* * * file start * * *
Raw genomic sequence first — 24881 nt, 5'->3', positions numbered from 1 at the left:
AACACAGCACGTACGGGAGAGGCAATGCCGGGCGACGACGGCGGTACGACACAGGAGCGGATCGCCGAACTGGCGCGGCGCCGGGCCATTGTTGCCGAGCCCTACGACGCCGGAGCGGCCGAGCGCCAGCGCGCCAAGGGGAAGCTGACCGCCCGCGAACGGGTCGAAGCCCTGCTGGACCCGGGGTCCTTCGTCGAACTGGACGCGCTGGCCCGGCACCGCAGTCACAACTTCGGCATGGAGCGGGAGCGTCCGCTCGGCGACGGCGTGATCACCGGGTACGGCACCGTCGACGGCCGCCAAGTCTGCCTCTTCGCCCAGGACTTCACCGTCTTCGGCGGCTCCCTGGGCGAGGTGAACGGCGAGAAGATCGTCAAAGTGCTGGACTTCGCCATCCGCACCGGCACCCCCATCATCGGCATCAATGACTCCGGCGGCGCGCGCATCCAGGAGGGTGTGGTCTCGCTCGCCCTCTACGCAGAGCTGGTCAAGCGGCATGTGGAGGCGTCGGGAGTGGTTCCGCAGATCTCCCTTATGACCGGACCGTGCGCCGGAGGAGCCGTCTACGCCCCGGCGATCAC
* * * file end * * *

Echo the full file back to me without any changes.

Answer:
Raw genomic sequence first — 24881 nt, 5'->3', positions numbered from 1 at the left:
AACACAGCACGTACGGGAGAGGCAATGCCGGGCGACGACGGCGGTACGACACAGGAGCGGATCGCCGAACTGGCGCGGCGCCGGGCCATTGTTGCCGAGCCCTACGACGCCGGAGCGGCCGAGCGCCAGCGCGCCAAGGGGAAGCTGACCGCCCGCGAACGGGTCGAAGCCCTGCTGGACCCGGGGTCCTTCGTCGAACTGGACGCGCTGGCCCGGCACCGCAGTCACAACTTCGGCATGGAGCGGGAGCGTCCGCTCGGCGACGGCGTGATCACCGGGTACGGCACCGTCGACGGCCGCCAAGTCTGCCTCTTCGCCCAGGACTTCACCGTCTTCGGCGGCTCCCTGGGCGAGGTGAACGGCGAGAAGATCGTCAAAGTGCTGGACTTCGCCATCCGCACCGGCACCCCCATCATCGGCATCAATGACTCCGGCGGCGCGCGCATCCAGGAGGGTGTGGTCTCGCTCGCCCTCTACGCAGAGCTGGTCAAGCGGCATGTGGAGGCGTCGGGAGTGGTTCCGCAGATCTCCCTTATGACCGGACCGTGCGCCGGAGGAGCCGTCTACGCCCCGGCGATCAC